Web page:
The website says "This is our first release of Lady In Red Holiday Edition. It is 41.5% Cabernet Sauvignon, 26.5% Syrah, 23.7% Merlot, and 8.3% Cabernet Franc thoughtfully combined. The resulting product is stunning.... This wine possesses a deep black color which fades to a red-purple hue at the edges. In the aroma you will find luscious ripe blueberry, cherry, blackberry, vanilla, toasted oak, crème brulée and spice. This wine boasts structure and balance. The lingering finish holds many layers of blueberry, cherry and dark berries." My notes: A deep ruby colour with a nose of warm oak, a touch of spice, vanilla and ripe blackberries. The flavours are a well developed berry-cherry blend, smooth with fine tannins and balanced acid. The finish as well carries a smidge of tannin to the roof of the mouth, a polite acid around the sides while soft fruit coats the tongue - moderately long. A reasonable sipper for a mixed crowd - its overall character matches the label - a cheery quaff-now. Pair with light meat dishes, game birds or turkey with sage stuffing.

IRONSTONE CABERNET SAUVIGNON 2003, Lodi, USA, 13.5% XD, #571380 $8.95 375mL, (Tasted January 11, 2007)

A Vintages release on December 09, 2006 described as "Some Cabs promise a lot: this half-bottle size from Ironstone overdelivers both quality and value. Aged for 12 months in French and American oak, this medium-bodied, easy-drinking wine offers appealing blackcurrant and cherry flavours with hints of herbs, cedar and vanilla. Perfect with a rich, hot stew on a cold December night." The website says "... packed with black currant and spicy cherry with hints of herbs and vanilla. Subtle notes of eucalyptus, cassis, and cedar with just a touch of tobacco can be found in this rich yet approachable wine. Serve with rich stews, red meat and game. But our softer, fruit forward style also pairs well with grilled chicken marinated in herbs, flavorful pastas, mushroom and eggplant dishes. [a blend of Cabernet Sauvignon (78%), Cabernet Franc (19%) and Merlot (3%)... twelve months in French and American oak]" My notes: There's some black currant aromas in the nose along with smooth French oak and spicy American oak. The colour is a light ruby with a lightness on the rim. Medium-bodied and smooth, without being full, sipper with a nice tart edge, flavours of very subdued black currant but bright. The finish is fairly short ending without much flavour. Not interesting as a sipper - have with light red meats: prime rib, lamb roasted or kebob'd, ham studded with cloves - was too light for a grilled ribeye. Not for cellaring - a commercial red and not recommended. The 750mL bottle is to be released as #537597@$17.95 on January 20, 2007.

ALENTEX PREMIUM 2003, Alentejo, Portugal, 14.0% XD, #021527 $14.95 (Tasted January 11, 2007)

A Vintages release on January 6, 2007 described as "Made with the indigenous Portuguese grapes of Trincadeira, Aragonez and Castelão, Alentex Premium is a great introduction to the fruit-forward nature of Portuguese wines. The warm climate creates wines with complex aromas of ripe berry fruit and vanilla tones from the judicious use of oak. A robust wine for flavourful meat dishes." RP of Winecurrent gives it four of 5 saying "You can't go wrong with this red if you're looking for something to accompany grilled red meats. This is a hearty, full-fruit number that delivers a range of dark fruit flavours, spiciness, and a nice degree of rusticity. It's dry with quite firm tannins and is well priced." The labels states "...shows a deep garnet fading lightly on the edges. ... complex red fruit and toasted vanilla characters... on the palate rich in ripe fruit, full-bodied and with a good tannin structure..." My notes: Let this air for twenty minutes... not because its nose is 'off' but it develops so delicately in the glass: equal parts red cherry and roses. An initial tartness on the lips but a dry berry flavour with light tannin and a vanilla note. The colour of deep ruby with a grenache rim, the finish fades quickly, is smooth on the lips and has a slight mineral edge. A medium-bodied red coming across as too light-bodied for its colour. A drink-now... not a sipper but better paired with red meats lightly seasoned, braised ribs, grilled tomato, cheese and sausage pieces with pita pockets.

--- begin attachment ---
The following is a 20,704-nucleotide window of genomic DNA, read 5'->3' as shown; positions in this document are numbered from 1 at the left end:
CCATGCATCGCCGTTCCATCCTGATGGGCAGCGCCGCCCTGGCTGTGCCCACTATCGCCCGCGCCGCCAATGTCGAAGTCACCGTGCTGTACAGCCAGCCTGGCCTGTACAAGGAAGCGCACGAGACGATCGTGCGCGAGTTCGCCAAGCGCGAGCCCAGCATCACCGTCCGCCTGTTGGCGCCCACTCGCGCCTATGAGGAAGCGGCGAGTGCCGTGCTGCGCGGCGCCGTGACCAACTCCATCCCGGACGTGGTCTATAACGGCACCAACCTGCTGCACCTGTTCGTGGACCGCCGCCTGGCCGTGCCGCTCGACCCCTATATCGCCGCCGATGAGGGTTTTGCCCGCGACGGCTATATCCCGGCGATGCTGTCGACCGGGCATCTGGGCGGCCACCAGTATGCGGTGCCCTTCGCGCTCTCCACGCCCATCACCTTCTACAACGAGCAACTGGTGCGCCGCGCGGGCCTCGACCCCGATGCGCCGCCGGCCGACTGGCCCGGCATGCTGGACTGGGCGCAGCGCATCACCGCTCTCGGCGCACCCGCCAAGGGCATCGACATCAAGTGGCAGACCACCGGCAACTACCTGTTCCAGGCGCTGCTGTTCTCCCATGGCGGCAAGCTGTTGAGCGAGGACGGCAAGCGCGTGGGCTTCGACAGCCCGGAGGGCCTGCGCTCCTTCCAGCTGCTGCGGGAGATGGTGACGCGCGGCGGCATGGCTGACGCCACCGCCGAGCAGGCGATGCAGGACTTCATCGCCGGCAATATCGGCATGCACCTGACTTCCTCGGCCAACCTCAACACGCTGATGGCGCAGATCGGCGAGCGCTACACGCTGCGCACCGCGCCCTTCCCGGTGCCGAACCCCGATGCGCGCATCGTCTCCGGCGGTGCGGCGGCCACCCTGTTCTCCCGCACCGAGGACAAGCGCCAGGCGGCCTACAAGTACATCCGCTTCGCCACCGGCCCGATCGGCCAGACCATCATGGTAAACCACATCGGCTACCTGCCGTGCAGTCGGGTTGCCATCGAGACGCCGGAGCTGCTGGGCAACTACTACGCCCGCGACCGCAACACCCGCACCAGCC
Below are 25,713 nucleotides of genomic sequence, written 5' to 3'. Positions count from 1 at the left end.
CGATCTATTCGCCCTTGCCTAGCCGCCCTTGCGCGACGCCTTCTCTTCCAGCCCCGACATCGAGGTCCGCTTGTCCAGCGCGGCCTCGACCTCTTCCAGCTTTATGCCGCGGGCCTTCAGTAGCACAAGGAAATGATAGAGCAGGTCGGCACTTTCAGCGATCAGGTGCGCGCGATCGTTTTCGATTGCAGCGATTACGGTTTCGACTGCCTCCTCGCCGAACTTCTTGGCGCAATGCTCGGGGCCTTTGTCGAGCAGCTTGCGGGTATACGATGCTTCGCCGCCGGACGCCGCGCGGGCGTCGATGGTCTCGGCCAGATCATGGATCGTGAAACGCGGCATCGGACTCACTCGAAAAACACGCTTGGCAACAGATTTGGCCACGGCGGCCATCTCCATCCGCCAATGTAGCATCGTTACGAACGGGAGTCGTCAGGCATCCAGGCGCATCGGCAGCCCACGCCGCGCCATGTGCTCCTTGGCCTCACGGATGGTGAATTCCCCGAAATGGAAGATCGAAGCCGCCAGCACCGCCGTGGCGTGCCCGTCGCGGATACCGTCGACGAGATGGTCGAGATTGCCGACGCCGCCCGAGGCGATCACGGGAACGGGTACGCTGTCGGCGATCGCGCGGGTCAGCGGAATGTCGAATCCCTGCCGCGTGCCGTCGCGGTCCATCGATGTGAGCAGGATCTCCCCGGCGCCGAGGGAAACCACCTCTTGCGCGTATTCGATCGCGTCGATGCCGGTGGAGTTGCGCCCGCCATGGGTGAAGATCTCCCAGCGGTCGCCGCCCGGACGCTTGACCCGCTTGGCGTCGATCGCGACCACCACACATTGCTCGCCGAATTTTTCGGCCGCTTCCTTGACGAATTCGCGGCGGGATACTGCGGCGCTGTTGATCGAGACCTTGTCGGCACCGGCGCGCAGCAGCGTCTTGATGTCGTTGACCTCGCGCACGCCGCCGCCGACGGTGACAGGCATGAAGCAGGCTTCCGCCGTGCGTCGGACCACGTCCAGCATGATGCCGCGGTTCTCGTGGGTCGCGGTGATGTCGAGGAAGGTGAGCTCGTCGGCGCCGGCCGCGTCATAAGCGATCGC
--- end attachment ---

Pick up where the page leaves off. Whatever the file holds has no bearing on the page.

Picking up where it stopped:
DE BORTOLI GULF STATION CABERNET SAUVIGNON 2003, Yarra Valley, Australia, 13.5% D, #015529 $19.95 (Tasted January 9, 2007)

A Vintages release on January 6, 2007 described as "Nice rich, complex, fertile, forest floor aromas loaded with blackcurrants. Some cigar box development coming through. Intense savoury palate with tight acid and firm tannins. (4 of 5, Winestate, Sept./Oct. 2005)." RP of Winecurrent also gives it four of 5 saying "A lovely drop of Cabernet that goes very well with grilled lamb. The flavours are focused and concentrated. Look for blueberry, cassis and spice with great balance and firm tannins. It's drinking well now and will develop nicely over the next three years." My notes: The label claims a Gold medal at the Perth Wine Show in 2004. This has a soft nose of black- and blue-berries, earthy with a peppery edge. The colour is a dense ruby tinged with violet. Each sip has a sharpness that mutes the fullness of fresh dark berries which is the main flavour theme. This sharpness carries through and almost overwhelms the smooth fruit and fine tannin finish. Were it not for the firm nip this would be a super sipper... although if you are into aggressive reds its very interesting. Better paired with red meats, well seasoned and grilled or roasted, a savoury lamb shank or beef tenderloin marinated in herbs and garlic. Cellaring for several years should soften the acids and produce a wonderfully smooth, full-bodied cab sauv.